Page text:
The Cork sideline team, being on the side of the pitch where the crowd were making so much noise, couldn’t get the messages they wanted out onto the field. At times like that you need the old hands to take control. Aoife Murray, who had looked exceptional in goal for Cork, had the misfortune that a ball slipped back out into Michelle Quilty’s path after about 17 minutes and Kilkenny scored a goal to go four points up. A few seconds later Kilkenny added another point. Five ahead.

About a minute later you saw Briege Corkery move from attack into the middle of the pitch. It was like a teacher walking in on a free class. Order. When the teams went in at half-time the gap was still five.

I’m told that it was calm in the Cork dressing room at half-time. Teams who have been through a lot together don’t need much shouting and roaring. Cork came out in the second half and applied their running game.

After conceding an early point they had a run where they scored 1-5 without any answer from Kilkenny and by then it was as good as over. Kilkenny looked fairly spent before the scoreboard told the story. The game was physical with a few dirty strokes and a referee who didn’t seem to have his yellow card with him. Kilkenny eventually started feeling heavy-legged – the way teams did when they used to play Newtownshandrum’s hurlers a few years ago. When you are being run through by a confident team the sheer frustration makes you more tired.

It was the stories that mattered though. Cork’s first goal came from Jennifer O’ Leary. She retired last year when she got married and move to Monaghan. They changed her mind for her though. She trained while she was on honeymoon. She kept coming down from Monaghan to training while she had two family bereavements. She hit every fitness mark they set for her.

The older Cork players have been to parts of the country they never thought they’d see in the few years since they last won an All-Ireland in 2009. It was never assumed they would get back to Croke Park. This year early on they still weren’t sure but the people they had question marks over fell away of their own accord and as they did communication between the rest became more simple and more clear. They had a famous day out to Spike Island in June though, working with the army lads, carrying each other about, being thrown blindfolded into the water, learning to work as a team and communicate as a team. When that was done Joanne O’Callaghan put €200 on her teammates to win the All-Ireland. She got 6-1 at the bookies.

Around the time the team were in Spike Island the women’s football season was taking off. Rena Buckley Angela Walsh and Briege Corkery were committed to both. One weekend the footballers played and beat Clare on Saturday afternoon and the next morning at half eight the camogie side gathered to travel to Dublin for camogie championship.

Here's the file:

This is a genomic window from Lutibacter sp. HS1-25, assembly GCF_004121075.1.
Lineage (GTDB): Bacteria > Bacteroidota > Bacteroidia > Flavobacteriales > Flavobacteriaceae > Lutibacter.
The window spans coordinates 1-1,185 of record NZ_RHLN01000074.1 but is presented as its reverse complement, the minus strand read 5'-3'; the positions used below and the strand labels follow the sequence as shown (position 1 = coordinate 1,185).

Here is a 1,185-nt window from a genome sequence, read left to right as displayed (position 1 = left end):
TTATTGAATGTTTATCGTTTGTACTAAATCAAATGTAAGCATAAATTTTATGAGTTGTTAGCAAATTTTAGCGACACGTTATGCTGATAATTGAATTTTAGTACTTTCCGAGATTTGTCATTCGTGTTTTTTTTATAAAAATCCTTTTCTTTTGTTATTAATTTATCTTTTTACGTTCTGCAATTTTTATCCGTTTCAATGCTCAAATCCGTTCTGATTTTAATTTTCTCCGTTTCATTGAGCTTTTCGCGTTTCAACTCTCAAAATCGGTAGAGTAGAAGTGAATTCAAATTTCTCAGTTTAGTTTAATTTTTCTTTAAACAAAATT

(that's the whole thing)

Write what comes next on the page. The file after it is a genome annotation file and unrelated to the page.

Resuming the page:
I can’t explain how any of the dual players do it but if Cork win the football All-Ireland later this month, Rena Buckley and Briege Corkery will each be winning their 14th All Ireland senior medal. You’d imagine Briege must be nearing 50 after all she has crammed into life. She’s 27 and she took a year off to go travelling. These aren’t remarkable women. They are remarkable people. End of.

Gemma O’ Connor was away with the armed forces last year and they missed her hugely. On Sunday it must have been a thrill for somebody like Laura Treacy to be playing corner-back in her first All-Ireland with O’Connor out commanding the half back line. Kilkenny and the teams lining out in the two other finals must have had just as many stories.

I enjoyed the day. At one point in the stand I complained loudly about the refereeing. A woman in front of me turned around and calmly said that she was part of the CCC which had appointed him. A man with an English accent sitting behind me exploded with emotion at one stage. A woman in front of me who must have been at least 80 turned and gave him a death stare which shut him up straight away.

I found myself remembering my own childhood and wondering why I was surprised to be enjoying myself. On my mother’s side my aunties, Marie and Kathleen, both played for Cork and won All-Ireland medals. Marie was a full-back and was picked on the Camogie Team of the Century. She won a four in-a-row in the early seventies with the county. Kathleen was a goalie and won three All-Irelands.

I used to hear camogie stories from my grandmother as I was growing up. I couldn’t get those days out of my head last Sunday, especially my grandmother Joanne Costine, a woman who wouldn’t have been slow to express herself at matches. That trait has been lost in the family since.

As kids if we were in nanny Costine’s house we’d hear camogie stories and the walls were covered in pictures of camogie players and statuettes of camogie players. In my grandmother Cusack’s (Frances Ring) house it was pictures of hurlers, especially the Ringer himself. I always remember one pencil drawn picture of Ring marching with the Cork team before the ’54 final I think it was. I loved that picture.

My father’s family and my mother’s family both lived on a terrace of small houses. Eleven children in my father’s family, 14 in my mother’s family next door, 15 in the O’ Shea’s house a few yards further. No shortage for endless games of hurling. It is remembered in each family that often Marie was a dominant figure in any of those games, always wearing a leather glove as she went about terrorising opposition forwards.

I was leaving Croke Park when I heard Anna Geary say in her speech something I really believe in. Bad times don’t put sport into perspective. It’s the other way around. Sport helps us put bad times into perspective. Sport makes us walk on.

“It’s an opportunity to create a little bit of happiness through the sadness,” Anna said.

There’s nothing that can be added to that.

* Twitter: @donalogc